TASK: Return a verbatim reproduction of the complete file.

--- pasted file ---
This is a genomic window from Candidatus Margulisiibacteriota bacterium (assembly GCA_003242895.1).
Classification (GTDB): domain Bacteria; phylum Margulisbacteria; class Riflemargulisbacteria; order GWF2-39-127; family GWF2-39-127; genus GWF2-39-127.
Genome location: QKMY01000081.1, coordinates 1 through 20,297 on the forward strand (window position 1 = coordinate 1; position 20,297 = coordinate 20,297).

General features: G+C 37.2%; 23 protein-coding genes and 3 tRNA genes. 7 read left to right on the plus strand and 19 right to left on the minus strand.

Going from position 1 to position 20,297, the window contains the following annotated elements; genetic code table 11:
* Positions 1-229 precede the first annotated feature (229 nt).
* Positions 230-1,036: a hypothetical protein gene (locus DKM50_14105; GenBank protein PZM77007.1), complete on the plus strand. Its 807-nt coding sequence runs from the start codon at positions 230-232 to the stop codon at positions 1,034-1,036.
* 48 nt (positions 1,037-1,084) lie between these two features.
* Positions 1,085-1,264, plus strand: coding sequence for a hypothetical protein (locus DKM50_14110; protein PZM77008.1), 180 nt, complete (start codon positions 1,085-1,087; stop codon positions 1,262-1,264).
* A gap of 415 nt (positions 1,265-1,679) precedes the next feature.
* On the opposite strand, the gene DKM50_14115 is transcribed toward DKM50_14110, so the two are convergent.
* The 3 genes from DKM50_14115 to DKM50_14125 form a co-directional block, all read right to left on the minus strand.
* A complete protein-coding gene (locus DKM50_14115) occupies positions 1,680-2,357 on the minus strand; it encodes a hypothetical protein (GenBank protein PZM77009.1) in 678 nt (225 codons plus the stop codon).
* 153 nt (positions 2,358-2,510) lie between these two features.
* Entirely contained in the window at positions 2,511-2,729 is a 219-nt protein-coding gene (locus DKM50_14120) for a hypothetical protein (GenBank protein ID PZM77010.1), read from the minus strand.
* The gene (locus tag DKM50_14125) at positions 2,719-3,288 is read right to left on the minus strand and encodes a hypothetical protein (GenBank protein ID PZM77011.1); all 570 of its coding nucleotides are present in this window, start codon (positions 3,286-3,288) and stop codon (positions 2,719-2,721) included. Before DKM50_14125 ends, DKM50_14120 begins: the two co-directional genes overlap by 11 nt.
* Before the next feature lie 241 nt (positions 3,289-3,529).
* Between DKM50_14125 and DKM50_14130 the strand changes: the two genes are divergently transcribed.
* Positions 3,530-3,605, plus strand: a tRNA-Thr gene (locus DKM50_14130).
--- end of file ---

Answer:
This is a genomic window from Candidatus Margulisiibacteriota bacterium (assembly GCA_003242895.1).
Classification (GTDB): domain Bacteria; phylum Margulisbacteria; class Riflemargulisbacteria; order GWF2-39-127; family GWF2-39-127; genus GWF2-39-127.
Genome location: QKMY01000081.1, coordinates 1 through 20,297 on the forward strand (window position 1 = coordinate 1; position 20,297 = coordinate 20,297).

General features: G+C 37.2%; 23 protein-coding genes and 3 tRNA genes. 7 read left to right on the plus strand and 19 right to left on the minus strand.

Going from position 1 to position 20,297, the window contains the following annotated elements; genetic code table 11:
* Positions 1-229 precede the first annotated feature (229 nt).
* Positions 230-1,036: a hypothetical protein gene (locus DKM50_14105; GenBank protein PZM77007.1), complete on the plus strand. Its 807-nt coding sequence runs from the start codon at positions 230-232 to the stop codon at positions 1,034-1,036.
* 48 nt (positions 1,037-1,084) lie between these two features.
* Positions 1,085-1,264, plus strand: coding sequence for a hypothetical protein (locus DKM50_14110; protein PZM77008.1), 180 nt, complete (start codon positions 1,085-1,087; stop codon positions 1,262-1,264).
* A gap of 415 nt (positions 1,265-1,679) precedes the next feature.
* On the opposite strand, the gene DKM50_14115 is transcribed toward DKM50_14110, so the two are convergent.
* The 3 genes from DKM50_14115 to DKM50_14125 form a co-directional block, all read right to left on the minus strand.
* A complete protein-coding gene (locus DKM50_14115) occupies positions 1,680-2,357 on the minus strand; it encodes a hypothetical protein (GenBank protein PZM77009.1) in 678 nt (225 codons plus the stop codon).
* 153 nt (positions 2,358-2,510) lie between these two features.
* Entirely contained in the window at positions 2,511-2,729 is a 219-nt protein-coding gene (locus DKM50_14120) for a hypothetical protein (GenBank protein ID PZM77010.1), read from the minus strand.
* The gene (locus tag DKM50_14125) at positions 2,719-3,288 is read right to left on the minus strand and encodes a hypothetical protein (GenBank protein ID PZM77011.1); all 570 of its coding nucleotides are present in this window, start codon (positions 3,286-3,288) and stop codon (positions 2,719-2,721) included. Before DKM50_14125 ends, DKM50_14120 begins: the two co-directional genes overlap by 11 nt.
* Before the next feature lie 241 nt (positions 3,289-3,529).
* Between DKM50_14125 and DKM50_14130 the strand changes: the two genes are divergently transcribed.
* Positions 3,530-3,605, plus strand: a tRNA-Thr gene (locus DKM50_14130).